Drug addiction renders an addict feeling helpless, like there is nothing he or she can do. This same feeling of hopelessness is felt by loved ones who surround the addict, leaving them to wonder, “How do I help someone with a drug addiction?” While it might seem like there is nothing you can do, the reality is there are things you can do before, during and after rehab to help your loved one with addiction.

Support Before Rehab

Education Yourself on Addiction

Image Courtesy of Maggie Smith / FreeDigitalPhotos.net

If your loved one is not in any type of rehab program yet, the best step to take is to educate yourself on the particular addiction. This has several advantages. First, you get the proper information you need to help your friend or family member. You can’t assist in a recovery if you don’t know what it is or how it affects your loved one. A simple statement of, “You need help” won’t be effective. So educate yourself.

A second advantage of educating yourself about your loved one’s addiction is demonstrating to your loved one that you care. You’re showing them that you are taking time out of your life to become familiar with the addiction because you do love and care for them. Actions speak louder than words, and taking the initiative to learn about the addiction will prove to your friend or family member that you are serious about helping them with recovery.

Support During Rehab

Support During Rehab

Image Courtesy of David Castillo Dominici / FreeDigitalPhotos.net

When your loved one is in rehab, especially in-patient rehab, the best thing you can do for them is to stay in touch. Don’t let them think you’ve forgotten about them because they’ve gone away for help.

Rehab centers like Prominence Treatment Center offer programs that allow loved ones to be hands on with the recovery process. To this end, we host visiting periods and conduct group therapy sessions. Not all rehab centers offer this, but there are ways to stay in touch, especially if you don’t live near the rehab center.

Simple phone calls and emails are incredibility helpful. You’re reinforcing your love for the patient and demonstrating an interest in them. Your emails, as simple as you might think they are, give the recovering addict a break from their daily treatment. Just hearing about something else helps help’s them refresh and stay focused on treatment.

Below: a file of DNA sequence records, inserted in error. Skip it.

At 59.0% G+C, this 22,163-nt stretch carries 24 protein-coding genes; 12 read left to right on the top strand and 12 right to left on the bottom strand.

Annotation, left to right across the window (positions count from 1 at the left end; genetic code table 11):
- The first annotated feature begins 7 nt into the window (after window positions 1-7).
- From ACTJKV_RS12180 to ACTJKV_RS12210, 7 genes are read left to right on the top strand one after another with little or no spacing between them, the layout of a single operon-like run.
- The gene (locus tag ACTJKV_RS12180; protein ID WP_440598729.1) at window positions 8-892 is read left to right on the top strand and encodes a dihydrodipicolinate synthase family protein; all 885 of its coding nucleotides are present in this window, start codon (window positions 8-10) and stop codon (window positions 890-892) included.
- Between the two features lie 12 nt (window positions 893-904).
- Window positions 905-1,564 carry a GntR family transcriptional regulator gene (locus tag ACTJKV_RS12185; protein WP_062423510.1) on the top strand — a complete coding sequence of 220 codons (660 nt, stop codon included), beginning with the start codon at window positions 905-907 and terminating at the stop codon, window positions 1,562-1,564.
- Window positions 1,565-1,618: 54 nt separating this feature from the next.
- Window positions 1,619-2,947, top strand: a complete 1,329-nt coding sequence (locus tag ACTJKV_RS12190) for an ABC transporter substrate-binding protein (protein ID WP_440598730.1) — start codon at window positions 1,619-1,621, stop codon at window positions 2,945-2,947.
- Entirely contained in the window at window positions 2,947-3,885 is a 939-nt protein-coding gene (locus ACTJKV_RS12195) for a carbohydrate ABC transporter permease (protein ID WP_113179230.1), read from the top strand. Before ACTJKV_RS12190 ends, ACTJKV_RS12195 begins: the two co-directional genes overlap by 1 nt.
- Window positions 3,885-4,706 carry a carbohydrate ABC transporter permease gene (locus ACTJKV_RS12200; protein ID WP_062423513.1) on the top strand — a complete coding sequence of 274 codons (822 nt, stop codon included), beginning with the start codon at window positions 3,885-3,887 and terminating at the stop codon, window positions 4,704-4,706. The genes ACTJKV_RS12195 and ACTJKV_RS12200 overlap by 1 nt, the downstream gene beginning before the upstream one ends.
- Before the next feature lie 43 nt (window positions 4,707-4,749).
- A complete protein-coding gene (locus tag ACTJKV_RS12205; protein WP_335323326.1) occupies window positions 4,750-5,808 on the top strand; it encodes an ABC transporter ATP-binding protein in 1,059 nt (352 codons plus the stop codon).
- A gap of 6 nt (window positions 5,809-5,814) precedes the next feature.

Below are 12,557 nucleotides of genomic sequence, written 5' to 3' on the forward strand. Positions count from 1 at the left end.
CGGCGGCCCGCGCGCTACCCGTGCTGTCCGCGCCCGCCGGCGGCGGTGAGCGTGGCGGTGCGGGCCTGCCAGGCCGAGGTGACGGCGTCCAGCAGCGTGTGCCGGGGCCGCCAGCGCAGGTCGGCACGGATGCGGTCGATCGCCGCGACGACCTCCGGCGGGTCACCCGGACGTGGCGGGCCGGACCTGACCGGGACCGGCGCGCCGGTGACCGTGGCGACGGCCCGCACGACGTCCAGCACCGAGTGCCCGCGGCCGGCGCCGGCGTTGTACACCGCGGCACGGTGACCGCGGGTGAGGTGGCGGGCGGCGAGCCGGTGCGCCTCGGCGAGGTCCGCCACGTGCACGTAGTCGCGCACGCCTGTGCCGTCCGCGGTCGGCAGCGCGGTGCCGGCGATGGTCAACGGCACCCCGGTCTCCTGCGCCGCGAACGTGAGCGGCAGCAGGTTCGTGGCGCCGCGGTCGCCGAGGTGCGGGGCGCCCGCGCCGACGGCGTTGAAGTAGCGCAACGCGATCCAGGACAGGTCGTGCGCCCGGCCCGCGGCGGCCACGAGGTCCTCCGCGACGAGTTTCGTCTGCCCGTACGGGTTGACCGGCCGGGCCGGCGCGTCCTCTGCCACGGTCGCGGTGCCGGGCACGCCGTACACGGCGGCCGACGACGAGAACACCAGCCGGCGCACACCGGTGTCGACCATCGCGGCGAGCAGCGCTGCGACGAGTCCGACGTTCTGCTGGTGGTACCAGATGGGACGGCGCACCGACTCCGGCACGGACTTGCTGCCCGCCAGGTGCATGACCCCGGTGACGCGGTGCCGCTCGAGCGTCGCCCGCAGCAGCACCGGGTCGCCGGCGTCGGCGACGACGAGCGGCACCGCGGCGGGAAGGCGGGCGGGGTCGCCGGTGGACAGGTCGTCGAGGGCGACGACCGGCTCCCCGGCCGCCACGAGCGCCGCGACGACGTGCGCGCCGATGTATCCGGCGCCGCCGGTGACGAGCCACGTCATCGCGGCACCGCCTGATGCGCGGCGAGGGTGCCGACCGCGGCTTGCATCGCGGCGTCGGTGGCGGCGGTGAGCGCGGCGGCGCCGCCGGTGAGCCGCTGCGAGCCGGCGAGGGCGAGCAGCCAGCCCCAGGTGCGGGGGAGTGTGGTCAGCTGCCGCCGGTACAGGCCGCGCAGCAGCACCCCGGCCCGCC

Support After Rehab

What to do after recovery?

Image Courtesy of Stuart Miles / FreeDigitalPhotos.net

When your loved one leaves a rehab program, the recovery process is still not done. In fact, your job may be more crucial now than when the patient was in rehab.

Help your loved one stay sober by setting a good example. You might not have a deep addiction to drugs, but you shouldn’t participate in drug use in front of a recovering friend. Stay sober with them to promote this new lifestyle.

A common tactic to prevent a drug relapse is to find a new hobby. Join your friend in a sober hobby. Take an interest. This could be as simple as joining a hiking club, or more complex like taking French lessons. Whatever the activity may be, it’s extremely helpful for a friend to participate in it with the recovering addict.

Lastly, you can help the recovering addict stay sober by reducing stress in their life.  Stress can be a major trigger for relapse. It’s easy to cope with stress with the help of a familiar activity you know will make you feel good. Drugs often serve as a fallback for recovering addicts. Don’t let this be the outcome of your loved one’s sobriety. Help them avoid such situations by diffusing stress in the addict’s life.

Drug addiction doesn’t have to render you feeling hopeless. There are plenty of things you can do to help a loved one get help, succeed in rehab and continue their sobriety. The most simple take away you can derive from this discussion is be active, and take interest in your loved ones’ drug addiction recovery. It will make a huge difference.